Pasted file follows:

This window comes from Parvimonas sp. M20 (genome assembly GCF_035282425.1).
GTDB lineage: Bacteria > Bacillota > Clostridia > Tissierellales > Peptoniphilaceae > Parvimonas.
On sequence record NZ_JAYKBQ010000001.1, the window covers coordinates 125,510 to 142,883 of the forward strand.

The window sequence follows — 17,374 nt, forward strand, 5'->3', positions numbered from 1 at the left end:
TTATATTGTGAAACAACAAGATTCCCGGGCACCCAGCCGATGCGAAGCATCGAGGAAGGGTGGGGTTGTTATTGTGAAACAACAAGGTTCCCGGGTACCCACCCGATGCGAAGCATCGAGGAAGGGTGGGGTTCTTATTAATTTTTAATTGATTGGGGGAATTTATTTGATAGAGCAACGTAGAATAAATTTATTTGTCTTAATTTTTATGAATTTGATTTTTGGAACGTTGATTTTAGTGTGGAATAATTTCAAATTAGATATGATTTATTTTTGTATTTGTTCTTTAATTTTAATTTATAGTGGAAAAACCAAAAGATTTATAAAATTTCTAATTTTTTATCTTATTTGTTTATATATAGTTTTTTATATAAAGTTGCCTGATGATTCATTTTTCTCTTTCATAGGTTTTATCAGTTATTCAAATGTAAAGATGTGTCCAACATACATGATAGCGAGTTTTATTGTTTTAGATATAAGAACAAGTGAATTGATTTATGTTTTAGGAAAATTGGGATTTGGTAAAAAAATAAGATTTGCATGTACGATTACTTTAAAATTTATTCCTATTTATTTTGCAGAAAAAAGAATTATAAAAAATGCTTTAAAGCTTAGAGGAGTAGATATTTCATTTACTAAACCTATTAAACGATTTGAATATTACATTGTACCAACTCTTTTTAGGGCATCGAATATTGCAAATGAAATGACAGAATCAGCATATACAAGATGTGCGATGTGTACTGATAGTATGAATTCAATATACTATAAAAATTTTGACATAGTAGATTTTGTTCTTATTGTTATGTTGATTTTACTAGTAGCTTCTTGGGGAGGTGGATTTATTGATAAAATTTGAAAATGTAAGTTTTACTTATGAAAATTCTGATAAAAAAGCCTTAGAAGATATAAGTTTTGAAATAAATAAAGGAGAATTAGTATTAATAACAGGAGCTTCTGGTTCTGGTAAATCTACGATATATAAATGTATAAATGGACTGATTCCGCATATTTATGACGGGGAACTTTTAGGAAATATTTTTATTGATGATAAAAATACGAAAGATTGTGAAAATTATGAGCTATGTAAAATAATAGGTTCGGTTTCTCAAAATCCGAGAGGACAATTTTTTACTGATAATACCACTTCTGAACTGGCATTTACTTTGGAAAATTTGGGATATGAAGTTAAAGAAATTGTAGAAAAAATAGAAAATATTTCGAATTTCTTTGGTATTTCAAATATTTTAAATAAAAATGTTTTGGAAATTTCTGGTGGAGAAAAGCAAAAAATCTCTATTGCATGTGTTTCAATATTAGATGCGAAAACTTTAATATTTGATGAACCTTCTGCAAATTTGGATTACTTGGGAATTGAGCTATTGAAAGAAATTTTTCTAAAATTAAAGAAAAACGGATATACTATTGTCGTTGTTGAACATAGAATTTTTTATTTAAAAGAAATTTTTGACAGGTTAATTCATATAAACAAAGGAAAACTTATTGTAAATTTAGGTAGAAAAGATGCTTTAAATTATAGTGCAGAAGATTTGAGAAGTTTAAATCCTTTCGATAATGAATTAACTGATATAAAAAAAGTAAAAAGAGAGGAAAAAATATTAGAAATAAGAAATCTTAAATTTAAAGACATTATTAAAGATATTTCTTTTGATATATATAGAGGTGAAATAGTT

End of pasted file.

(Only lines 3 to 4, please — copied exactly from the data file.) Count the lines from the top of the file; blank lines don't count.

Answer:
On sequence record NZ_JAYKBQ010000001.1, the window covers coordinates 125,510 to 142,883 of the forward strand.

The window sequence follows — 17,374 nt, forward strand, 5'->3', positions numbered from 1 at the left end: